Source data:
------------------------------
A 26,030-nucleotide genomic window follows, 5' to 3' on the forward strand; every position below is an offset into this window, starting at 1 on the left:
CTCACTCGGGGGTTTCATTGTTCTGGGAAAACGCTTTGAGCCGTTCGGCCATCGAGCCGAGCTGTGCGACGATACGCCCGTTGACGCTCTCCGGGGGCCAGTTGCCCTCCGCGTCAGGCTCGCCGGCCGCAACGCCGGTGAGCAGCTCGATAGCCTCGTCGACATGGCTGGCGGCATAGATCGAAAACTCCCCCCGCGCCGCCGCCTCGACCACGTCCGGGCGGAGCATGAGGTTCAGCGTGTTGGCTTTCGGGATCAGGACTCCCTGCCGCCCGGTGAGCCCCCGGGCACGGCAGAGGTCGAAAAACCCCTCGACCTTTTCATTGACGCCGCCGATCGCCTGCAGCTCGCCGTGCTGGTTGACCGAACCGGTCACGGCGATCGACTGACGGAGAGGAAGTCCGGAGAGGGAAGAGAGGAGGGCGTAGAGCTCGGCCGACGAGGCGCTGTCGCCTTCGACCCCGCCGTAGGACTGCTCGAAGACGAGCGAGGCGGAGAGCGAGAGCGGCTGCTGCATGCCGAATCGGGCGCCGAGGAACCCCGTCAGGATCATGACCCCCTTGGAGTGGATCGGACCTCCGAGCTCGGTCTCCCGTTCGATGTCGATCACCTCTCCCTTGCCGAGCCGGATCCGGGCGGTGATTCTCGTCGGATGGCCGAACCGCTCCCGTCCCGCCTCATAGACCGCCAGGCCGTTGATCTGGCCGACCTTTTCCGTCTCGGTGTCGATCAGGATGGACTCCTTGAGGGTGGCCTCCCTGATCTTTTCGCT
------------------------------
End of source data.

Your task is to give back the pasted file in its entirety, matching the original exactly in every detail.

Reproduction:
A 26,030-nucleotide genomic window follows, 5' to 3' on the forward strand; every position below is an offset into this window, starting at 1 on the left:
CTCACTCGGGGGTTTCATTGTTCTGGGAAAACGCTTTGAGCCGTTCGGCCATCGAGCCGAGCTGTGCGACGATACGCCCGTTGACGCTCTCCGGGGGCCAGTTGCCCTCCGCGTCAGGCTCGCCGGCCGCAACGCCGGTGAGCAGCTCGATAGCCTCGTCGACATGGCTGGCGGCATAGATCGAAAACTCCCCCCGCGCCGCCGCCTCGACCACGTCCGGGCGGAGCATGAGGTTCAGCGTGTTGGCTTTCGGGATCAGGACTCCCTGCCGCCCGGTGAGCCCCCGGGCACGGCAGAGGTCGAAAAACCCCTCGACCTTTTCATTGACGCCGCCGATCGCCTGCAGCTCGCCGTGCTGGTTGACCGAACCGGTCACGGCGATCGACTGACGGAGAGGAAGTCCGGAGAGGGAAGAGAGGAGGGCGTAGAGCTCGGCCGACGAGGCGCTGTCGCCTTCGACCCCGCCGTAGGACTGCTCGAAGACGAGCGAGGCGGAGAGCGAGAGCGGCTGCTGCATGCCGAATCGGGCGCCGAGGAACCCCGTCAGGATCATGACCCCCTTGGAGTGGATCGGACCTCCGAGCTCGGTCTCCCGTTCGATGTCGATCACCTCTCCCTTGCCGAGCCGGATCCGGGCGGTGATTCTCGTCGGATGGCCGAACCGCTCCCGTCCCGCCTCATAGACCGCCAGGCCGTTGATCTGGCCGACCTTTTCCGTCTCGGTGTCGATCAGGATGGACTCCTTGAGGGTGGCCTCCCTGATCTTTTCGCT